Herb Dhaliwal, G. Campbell McDonald, and Gerald Woods
October 3, 2000
May I provide some facts relating to your editorial of Sept. 26 (Courting Disaster). Any time you need basic information, I would cordially invite you to contact officials of my department or the DFO Web site.
You state that “only now that a federal election call is imminent are illegal lobster traps being seized — a year after they were first set.” This is inaccurate.
Since the Supreme Court of Canada Marshall decision a year ago, we have carried out dozens of enforcement actions. In fact, we seized nearly 600 traps in Miramichi Bay on Oct. 22, 1999, following closure of the fishery. Since then, we have seized thousands of lobster traps from non-aboriginal as well as aboriginal people. In other fisheries, we have acted vigorously to prevent individuals from engaging in unauthorized activities.
You state that the extent of the Marshall decision is simply: “Descendants of Nova Scotia’s LaHave Indians are allowed to fish for eels.” In fact, the Supreme Court decision has a much wider application. The court’s specific decision in Marshall concerned eels, but it took the opportunity to provide general guidance on the nature and scope of the treaty right. The Supreme Court referred to providing equitable access to the commercial fishery, and that is what the government is working to do. The article of the same date by Lawrence Solomon (Lobster Trap) says I am hell- bent on creating jobs in the fishery for EI purposes. In fact, the number of fishing boats and jobs has dropped sharply in recent years. Through a voluntary licence retirement program, government has reduced the number of licences to foster a sustainable fishery. If Mr. Solomon consults the DFO Web site, he will see that registered Atlantic fishermen dropped from 61,500 in 1992 to 42,700 in 1999.
Mr. Solomon appears to think we should do away with lobster seasons and regulate by size limits only. He favours an American-style system with no closed season. But international fisheries experts generally agree that our conservation system (using size limits, seasons, trap limits, zone limits and limits on the number of fishers) is superior to the American one. In recent decades, many U.S. fisheries have begun adopting Canadian-style regulations such as licence limitation.
Mr. Solomon complains that in the Burnt Church food fishery, we have drastically reduced the number of traps. He omits to add that following the Marshall decision last year, we have authorized a larger commercial lobster fishery for Burnt Church First Nation, as well as access to the lucrative crab fishery. Finally, Mr. Solomon states: “The white fishermen’s refusal to accept the law of the land and the government’s fear that it could lose the Maritimes — and its majority government — if it alienates the white vote, explains the fishery department’s sudden concern for conservation.” Conservation does remain my first priority.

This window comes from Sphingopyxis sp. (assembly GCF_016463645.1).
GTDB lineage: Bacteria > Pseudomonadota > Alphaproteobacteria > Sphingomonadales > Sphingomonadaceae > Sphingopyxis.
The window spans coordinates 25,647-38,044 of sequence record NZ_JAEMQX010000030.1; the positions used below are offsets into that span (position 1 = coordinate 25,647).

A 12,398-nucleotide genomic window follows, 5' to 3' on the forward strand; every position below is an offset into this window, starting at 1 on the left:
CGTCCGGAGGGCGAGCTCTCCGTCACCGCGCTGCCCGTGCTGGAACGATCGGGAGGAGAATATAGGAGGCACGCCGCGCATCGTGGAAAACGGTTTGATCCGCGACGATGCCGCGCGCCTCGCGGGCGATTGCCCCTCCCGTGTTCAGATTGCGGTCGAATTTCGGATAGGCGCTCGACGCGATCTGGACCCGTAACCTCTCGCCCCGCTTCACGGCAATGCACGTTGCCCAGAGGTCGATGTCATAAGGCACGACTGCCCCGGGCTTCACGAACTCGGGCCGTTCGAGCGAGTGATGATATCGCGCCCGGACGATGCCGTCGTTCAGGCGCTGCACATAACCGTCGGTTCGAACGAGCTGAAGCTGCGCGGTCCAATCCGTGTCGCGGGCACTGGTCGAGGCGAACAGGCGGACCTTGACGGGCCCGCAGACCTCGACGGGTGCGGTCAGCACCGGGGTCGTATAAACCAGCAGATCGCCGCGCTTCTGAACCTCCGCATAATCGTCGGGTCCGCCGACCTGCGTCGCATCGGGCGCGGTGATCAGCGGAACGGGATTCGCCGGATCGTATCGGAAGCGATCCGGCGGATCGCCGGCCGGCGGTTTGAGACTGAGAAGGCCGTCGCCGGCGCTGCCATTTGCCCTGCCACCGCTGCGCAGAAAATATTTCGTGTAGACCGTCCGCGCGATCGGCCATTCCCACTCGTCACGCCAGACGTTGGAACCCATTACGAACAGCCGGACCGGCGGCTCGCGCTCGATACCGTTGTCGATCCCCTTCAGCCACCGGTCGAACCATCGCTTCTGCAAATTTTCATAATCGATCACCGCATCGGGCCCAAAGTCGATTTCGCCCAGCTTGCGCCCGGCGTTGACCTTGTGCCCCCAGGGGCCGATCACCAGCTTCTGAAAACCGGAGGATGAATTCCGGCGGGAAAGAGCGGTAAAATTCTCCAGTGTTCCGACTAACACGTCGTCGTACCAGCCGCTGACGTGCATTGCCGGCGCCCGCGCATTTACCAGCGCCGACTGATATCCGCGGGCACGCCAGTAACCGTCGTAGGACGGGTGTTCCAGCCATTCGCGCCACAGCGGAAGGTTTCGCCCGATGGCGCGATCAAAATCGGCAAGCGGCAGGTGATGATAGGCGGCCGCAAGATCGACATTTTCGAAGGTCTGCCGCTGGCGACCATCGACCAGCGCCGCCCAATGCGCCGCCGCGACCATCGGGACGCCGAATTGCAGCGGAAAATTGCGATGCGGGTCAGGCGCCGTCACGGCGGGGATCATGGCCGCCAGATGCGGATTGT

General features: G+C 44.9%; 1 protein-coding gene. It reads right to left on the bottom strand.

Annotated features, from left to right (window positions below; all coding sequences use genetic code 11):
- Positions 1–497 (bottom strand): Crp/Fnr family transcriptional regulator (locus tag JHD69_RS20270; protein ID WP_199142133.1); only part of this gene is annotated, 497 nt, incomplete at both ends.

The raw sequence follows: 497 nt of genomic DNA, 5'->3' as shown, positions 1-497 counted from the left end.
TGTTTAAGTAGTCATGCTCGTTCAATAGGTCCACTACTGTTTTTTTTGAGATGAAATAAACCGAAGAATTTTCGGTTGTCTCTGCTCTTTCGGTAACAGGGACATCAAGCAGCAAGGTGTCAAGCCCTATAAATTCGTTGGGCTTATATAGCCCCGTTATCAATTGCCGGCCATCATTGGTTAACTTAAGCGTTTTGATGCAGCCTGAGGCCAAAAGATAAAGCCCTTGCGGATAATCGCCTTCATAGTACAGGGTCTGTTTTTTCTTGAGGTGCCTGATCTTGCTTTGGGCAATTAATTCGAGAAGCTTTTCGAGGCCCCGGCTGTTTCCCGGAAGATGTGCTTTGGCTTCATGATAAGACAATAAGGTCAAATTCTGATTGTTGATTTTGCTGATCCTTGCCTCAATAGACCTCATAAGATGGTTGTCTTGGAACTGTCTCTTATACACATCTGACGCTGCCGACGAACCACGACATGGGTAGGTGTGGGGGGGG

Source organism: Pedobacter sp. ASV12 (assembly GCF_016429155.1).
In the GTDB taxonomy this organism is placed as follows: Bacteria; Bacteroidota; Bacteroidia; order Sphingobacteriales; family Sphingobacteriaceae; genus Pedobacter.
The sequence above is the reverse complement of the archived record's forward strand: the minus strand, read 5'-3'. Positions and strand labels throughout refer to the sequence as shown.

My department has been in constant communication with the Burnt Church Band about our conservation concerns, both with their recent level of fishing effort, and with their proposed management plan. The scientific evidence is clear: Even if no one but the Burnt Church First Nation were to fish lobster in the Miramichi Bay area, the level of effort they are proposing would still be too high, and would pose a conservation risk. It is for conservation reasons that the commercial fishery in Lobster Fishing Area 23 (where the band has been fishing) has been closed since the end of July, and that I closed the food fishery in the area last week.
However, I should be very clear that I have never said conservation is my only concern. To do so would be to ignore the Supreme Court’s Marshall ruling, and my responsibilities as Minister. Instead, I have been clear and explicit from the beginning in saying that, in addition to conservation, I must regulate the fishery for other important objectives such as economic and regional fairness, and recognition of the reliance of non-aboriginal groups on the fishery. I intend to live up to those responsibilities. I hope this information clarifies the situation for your readers.
The Honourable Herb Dhaliwal, PC, MP, Minister of Fisheries and Oceans.
Dear Mr. Solomon:
Congratulations on your hard-hitting column (Lobster Trap). It was a great and sudden gust of fresh air for many of us dispirited by the National Post’s ritual knee-jerk condemnation of all First Nations activities, good, bad or indifferent. You presented the Native position at Burnt Church in a rational light that can only win you the sincere thanks of many fair-minded non-native Canadians.
G. Campbell McDonald, Toronto.
A very interesting and informative article. I’ve never seen the facts about the cutbacks in the aboriginal lobster harvest before this day. I agree that it’s shameful. I do not share your immense respect for the Supreme Court of Canada, however. It’s my understanding that nowhere does the treaty mention fish, lobster, timber, etc., and I absolutely abhor the new reality that judges will make the treaty conform to what they, the unelected, want. Another thing: I don’t think the Liberals were anointed by voters in Atlantic Canada the last time they stood for election, but the signs are that the problem will be taken care of next time.
Gerald Woods, Pender Island, B.C.